As if marketing were not enough work, add the tasks of film-making, entertainment and concert promotion to their job descriptions: Consumers expect it, and younger consumers practically demand it.
Nearly one third of consumers expect brands to entertain them and provide free online video content, finds the global public-relations firm Edelman. And, young adults 18-34 are more likely than those 35+ to seek out brands they are exposed to through branded entertainment. Finally, nearly 50% of Americans agree that a brand must fit with the entertainment and content for branded entertainment to be effective. Too hard a sales push just turns them off (which hardly seems fair).
Case in point, the Ford Motor Company-funded unscripted show “Escape Routes” which tanked miserably this spring on NBC, with ratings shares as low as 0.3. “Escape Routes” was a broadcast/interactive mashup with six teams of two participating in a road-trip competition with real-world challenges, all while driving the new Ford Escape. Viewers could interact real-time with the teams through Google Hangouts—but largely chose not to.
More acceptable: Pepsi and Billboard sponsoring their "Summer Beats" live series which launched on Tuesday. Consumers could watch Katy Perry perform in a live stream on Pepsi.com and Twitter.com/Pepsi, free of charge (of course).
Perceptions & Expectations of BrandsMATTER, Edelman's dedicated sports, entertainment and experiential marketing company, released its findings in its inaugural "Brand Engagement in the Era of Social Entertainment" study.
The study reveals that fully one third of respondents overall and 42% of young adult respondents (18-34) indicated they want brands to entertain them and, furthermore, to provide free online video content (31% overall versus 39% of young adults). What's more, 20% of respondents overall and 31% of young adult respondents, agree branded entertainment provides entertainment content to which they would not otherwise have access (like the Katy Perry concert).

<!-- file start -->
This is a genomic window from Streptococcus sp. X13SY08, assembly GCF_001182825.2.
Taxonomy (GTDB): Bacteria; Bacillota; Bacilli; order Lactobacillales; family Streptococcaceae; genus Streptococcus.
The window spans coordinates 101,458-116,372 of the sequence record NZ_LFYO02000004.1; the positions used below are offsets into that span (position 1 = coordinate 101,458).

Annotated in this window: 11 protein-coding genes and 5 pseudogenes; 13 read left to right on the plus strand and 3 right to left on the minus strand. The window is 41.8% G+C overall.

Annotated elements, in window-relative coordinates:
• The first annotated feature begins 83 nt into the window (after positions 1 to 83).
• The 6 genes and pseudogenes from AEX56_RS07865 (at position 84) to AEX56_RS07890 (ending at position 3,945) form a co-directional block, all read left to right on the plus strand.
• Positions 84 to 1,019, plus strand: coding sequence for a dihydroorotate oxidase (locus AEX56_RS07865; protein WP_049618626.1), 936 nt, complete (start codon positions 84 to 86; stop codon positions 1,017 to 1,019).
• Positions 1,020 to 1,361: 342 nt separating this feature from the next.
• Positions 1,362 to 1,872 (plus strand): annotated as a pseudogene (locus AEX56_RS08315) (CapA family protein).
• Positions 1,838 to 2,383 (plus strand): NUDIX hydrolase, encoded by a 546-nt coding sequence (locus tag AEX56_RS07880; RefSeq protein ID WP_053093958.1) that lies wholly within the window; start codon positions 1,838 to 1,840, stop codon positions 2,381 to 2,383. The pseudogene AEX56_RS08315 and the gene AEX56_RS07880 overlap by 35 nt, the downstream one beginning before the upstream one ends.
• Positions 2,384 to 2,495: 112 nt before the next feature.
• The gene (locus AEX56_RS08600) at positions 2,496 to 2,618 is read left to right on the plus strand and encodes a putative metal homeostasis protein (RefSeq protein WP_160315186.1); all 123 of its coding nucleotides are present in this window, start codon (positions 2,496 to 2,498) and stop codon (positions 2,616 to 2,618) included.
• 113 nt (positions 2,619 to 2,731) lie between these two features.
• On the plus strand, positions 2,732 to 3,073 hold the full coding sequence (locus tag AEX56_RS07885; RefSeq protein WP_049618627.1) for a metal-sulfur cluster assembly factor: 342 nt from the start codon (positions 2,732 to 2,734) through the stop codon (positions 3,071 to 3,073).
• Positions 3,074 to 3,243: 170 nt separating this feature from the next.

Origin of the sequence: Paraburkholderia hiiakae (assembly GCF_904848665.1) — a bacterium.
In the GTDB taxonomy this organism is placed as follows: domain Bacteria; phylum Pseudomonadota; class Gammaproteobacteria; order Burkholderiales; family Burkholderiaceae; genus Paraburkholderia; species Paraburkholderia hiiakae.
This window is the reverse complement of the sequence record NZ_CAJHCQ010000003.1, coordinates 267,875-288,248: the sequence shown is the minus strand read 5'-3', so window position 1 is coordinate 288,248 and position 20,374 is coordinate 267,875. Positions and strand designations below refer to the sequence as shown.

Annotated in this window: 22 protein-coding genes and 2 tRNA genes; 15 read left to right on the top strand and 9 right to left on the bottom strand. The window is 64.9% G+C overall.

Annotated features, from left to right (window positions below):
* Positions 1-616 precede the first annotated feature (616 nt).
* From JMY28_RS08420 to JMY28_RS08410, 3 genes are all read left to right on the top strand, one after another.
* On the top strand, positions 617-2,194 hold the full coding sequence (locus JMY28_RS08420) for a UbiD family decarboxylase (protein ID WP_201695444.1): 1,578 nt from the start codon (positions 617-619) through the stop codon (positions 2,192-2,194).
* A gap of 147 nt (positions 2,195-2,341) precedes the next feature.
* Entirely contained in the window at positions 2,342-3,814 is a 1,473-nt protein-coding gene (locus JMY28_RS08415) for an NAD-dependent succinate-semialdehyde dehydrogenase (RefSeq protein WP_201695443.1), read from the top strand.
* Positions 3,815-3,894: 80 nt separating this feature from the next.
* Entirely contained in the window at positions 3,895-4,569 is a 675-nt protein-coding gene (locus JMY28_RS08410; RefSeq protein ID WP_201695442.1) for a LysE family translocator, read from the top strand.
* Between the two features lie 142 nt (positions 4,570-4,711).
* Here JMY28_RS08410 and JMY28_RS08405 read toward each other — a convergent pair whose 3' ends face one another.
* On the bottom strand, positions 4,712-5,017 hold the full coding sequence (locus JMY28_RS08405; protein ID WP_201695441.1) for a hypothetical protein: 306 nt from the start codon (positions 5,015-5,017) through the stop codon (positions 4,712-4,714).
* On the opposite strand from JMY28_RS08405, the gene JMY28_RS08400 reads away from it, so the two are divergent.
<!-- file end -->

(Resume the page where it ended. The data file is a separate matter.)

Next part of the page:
Approximately one half of respondents who do not have an expectation of being entertained by brands remain largely neutral, feeling neither favorable nor unfavorable (53%) toward branded entertainment. Rather than consider them enlightened, Edelman suggests there is substantial growth potential to shift neutral views to positive through providing high-quality, entertaining branded content that is an organic fit with the brand.
Branded Entertainment Receptiveness
Young adults (18–34) are more likely than those aged 35+ to seek out brands they are exposed to through branded entertainment. One-third of adult respondents 18-34 indicate they not only trust brands that provide free content more than those who do not but also want to hear more from them (36%). This presents an opportunity for brands to forge deeper, more meaningful relationships with audiences via compelling branded entertainment content.
Nearly half of respondents agree a brand must fit with the entertainment and content for branded entertainment to be effective. Nearly 45% reported having been exposed to branded entertainment that felt forced.
"There's an abundance of branded content in the marketplace – some is compelling, some not," said Andy Marks, general manager, MATTER. "Creating and curating content, or integrating into existing entertainment must be approached strategically in order to ensure integration is organic and unobtrusive. When dealing with audiences who want and expect to be entertained, working with creative and strategic partners who understand how to strike the right balance within the creative process between delivering entertainment value and highlighting brand attributes is critical. If done correctly, branded entertainment can be a powerful vehicle to make deeper connections between brands and their audiences."
The "Brand Engagement in the Era of Social Entertainment Survey" is an online survey among 1,000 18+ year-old consumers in the U.S. conducted between May 24 and May 27, 2012. The research was commissioned by MATTER, and conducted by StrategyOne, an independent market research firm.